My pantry, Uncategorized

Shhhhh, We are hunting Pot-Woasted Wabbit with Mustard and Pwunes.

September 15, 2012

I’m an adventurous eater, but Mister H is far more so than myself.

He’ll stretch to offally, brainy, insidey bits that I just can’t get my head around. He’s not silly though, he has the same train of thought as myself in the fact that if you’re ever going to eat something that challenges your brain, eat it in a fine dining restaurant.

The things a great chef can do with wacky ingredients is always inspirational and if you can put your judgemental ‘but I don’t like that’ pouting brain to one side and just chew, you may find yourself pleasantly surprised.

I have eaten rabbit a couple of times, always in this very situation. A brilliant chef has pimped my bunny so it’s unrecognisable and served stacked or drizzled and foamed and I eat a tiny morsel for an exorbitant cost. It may not sound like it, but I bloody love fine dining.

Another thing that has become a rare treat since spawning.

I’ve had rabbit rillettes, and rolled stuffed rabbit, both with martinis and wine under my belt, so I can’t properly recall the subtle nuances of the dishes.

Anyhoo, I’ve wanted to try cooking a rabbit for a few years but I’ve always been too….too…..ummmm, nervous? wary?
Not sure.

The only whole animal I’ve ever dealt with is a chicken and they’re not really cute in life so it doesn’t phase me. Does that make me shallow?

I have to admit to you that when I had that whole rabbit on my chopping board, I was a little bit challenged. Jointing it and prepping it wasn’t exactly difficult, but it’s sure not buying your cut ready from the butcher.
If you’re trying this, you can do that FYI, but I really wanted to do the full Monty.

I thought I would turn to the doyenne of cooking, Maggie Beer, for a little help with this. She’s into the down-home, on the farm, rustic stuff so I had a feeling she was going to be my best ally.

Her recipe called for a fat, farmed rabbit and all I could find was a wild one, so I knew that I would need to adjust my cooking time accordingly as wild rabbits are much leaner and therefore would have a tendency to become tough if not treated with the appropriate love and care. She also called for the kidneys and liver, but you know what?
I’m challenging myself plenty enough as it is, thank you very much, Mrs Beer.

I also need lemon thyme but baby brain made me grab rosemary instead. Dufus.
I’ve used dry thyme instead.

Yield : 4

You will need :

  • 1 x 1.6kg rabbit
  • 2 stalks sage
  • 6 stalks lemon thyme
  • 2 tablespoons Dijon mustard
  • 1/4 cup extra virgin olive oil, plus extra for cooking
  • 12 small pickling onions
  • 40g unsalted butter
  • 100g pitted prunes
  • 1/3 cup verjuice
  • 1/2 cup chicken stock
  • sea salt and freshly ground black pepper

Joint your rabbit into front and back legs and saddle. Cut your saddle into three or four pieces. Using a sharp knife remove any sinew from the saddle.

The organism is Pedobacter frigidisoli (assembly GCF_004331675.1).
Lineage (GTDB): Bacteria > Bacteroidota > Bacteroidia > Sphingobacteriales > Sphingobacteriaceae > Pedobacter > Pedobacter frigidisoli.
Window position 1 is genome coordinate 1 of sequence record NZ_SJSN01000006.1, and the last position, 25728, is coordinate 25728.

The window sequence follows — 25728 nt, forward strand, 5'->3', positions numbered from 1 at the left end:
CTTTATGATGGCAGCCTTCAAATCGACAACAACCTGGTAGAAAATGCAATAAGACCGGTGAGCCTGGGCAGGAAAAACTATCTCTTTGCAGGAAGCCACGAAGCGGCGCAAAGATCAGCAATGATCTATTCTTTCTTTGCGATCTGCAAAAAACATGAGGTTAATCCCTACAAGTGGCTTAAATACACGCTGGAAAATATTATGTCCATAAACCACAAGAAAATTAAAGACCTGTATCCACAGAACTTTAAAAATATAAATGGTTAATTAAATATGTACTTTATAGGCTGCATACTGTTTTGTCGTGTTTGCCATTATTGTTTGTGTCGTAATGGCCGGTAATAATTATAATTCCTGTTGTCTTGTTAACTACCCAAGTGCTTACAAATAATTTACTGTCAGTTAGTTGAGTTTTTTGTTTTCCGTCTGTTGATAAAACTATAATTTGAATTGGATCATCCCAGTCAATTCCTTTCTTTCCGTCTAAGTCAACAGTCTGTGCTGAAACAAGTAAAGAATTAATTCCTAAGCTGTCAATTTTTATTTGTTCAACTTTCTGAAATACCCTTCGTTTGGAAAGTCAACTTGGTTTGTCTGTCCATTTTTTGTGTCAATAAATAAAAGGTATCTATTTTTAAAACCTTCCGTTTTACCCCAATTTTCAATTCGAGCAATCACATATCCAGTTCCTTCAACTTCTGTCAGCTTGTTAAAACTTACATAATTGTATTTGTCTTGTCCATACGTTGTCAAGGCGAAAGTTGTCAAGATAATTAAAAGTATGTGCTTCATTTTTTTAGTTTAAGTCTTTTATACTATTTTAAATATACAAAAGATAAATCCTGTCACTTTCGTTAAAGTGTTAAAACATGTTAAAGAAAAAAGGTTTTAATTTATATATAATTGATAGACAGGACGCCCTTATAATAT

Combine your rabbit pieces with mustard, sage, thyme and olive oil. Cover with plastic film and leave at room temperature for one hour.

Meanwhile, blanch onions in a saucepan of simmering water for 10 minutes. Cool slightly, then peel and set aside.

Heat your butter with a little olive oil added in a heavy based fry pan over a medium heat until it is nut brown. Add rabbit pieces and gently cook over a low heat, turning occasionally, for 4 minutes or until lightly coloured, then take out of pan and set aside. Toss your onions into the pan and give them a little colour for 5 minutes or until golden. Return rabbit to pan, add prunes, then deglaze with verjuice.

Add your stock and simmer, covered, over a medium heat for 6 minutes.
Turn rabbit pieces over, then reduce heat and cook until tender. Saddle pieces are cooked when they feel pliable to the touch, and muscles separate easily from leg bone. If cooked, then remove and set aside to rest. Otherwise, continue cooking until tender, taking care not to overcook. Remove rabbit, then simmer pan juices over a high heat until reduced and syrupy.

Return rabbit to sauce, season to taste and serve.

I served it with delicious creamy parmesan polenta and asparagus.
The verdict?

Well, it was delicious, if a little tough.
I think next time, if I had a wild rabbit, I will go for a slow cook and aim to make it falling it apart yummy because the flavour of this was all that!
I would only use farmed rabbit for this recipe, however, I think chicken or pork would be great with these flavours.

You Might Also Like


  • Reply sybaritica September 15, 2012 at 8:21 am

    Great looking dish!

  • Reply Nina September 15, 2012 at 9:13 am

    I think you’re right; slow cook with rabbit would probably be best. I’m not an adventurous eater, but even I’ve tried rabbit, and of all those times, I wish I hadn’t haha. I don’t know if it’s ingrained prejudice or what, but I seriously have yet to enjoy it and sort of realize why I don’t like it. I’ll stick to beef 😀

  • Reply Carolyn Colley September 15, 2012 at 10:45 am

    Okay Danielle, I’ll give it a try, but only if you cook it for me. I figure now that I’m 60 years old the time has come….Love Mama
    PS Maggie Beer rocks, especially her Peanut Butter Pie

    • Reply Keeping Up With The Holsbys September 15, 2012 at 11:00 am

      I don’t know if I’ll do it again, to be honest. That said, this dish would be kick-arse with chicken or pork.

      Sent from my iPhone

  • Reply frugalfeeding September 15, 2012 at 11:10 pm

    Didn’t know Elmer Fudd had entered into the food blogging business :D. This looks wonderful – what a great recipe! I think I shall follow.

  • Reply Arrivederci Spring, it’s been swell…… « Keeping Up With The Holsbys November 30, 2012 at 7:41 am

    […] If you want to have a look at how that went, it’s here […]

  • Leave a Reply

    %d bloggers like this: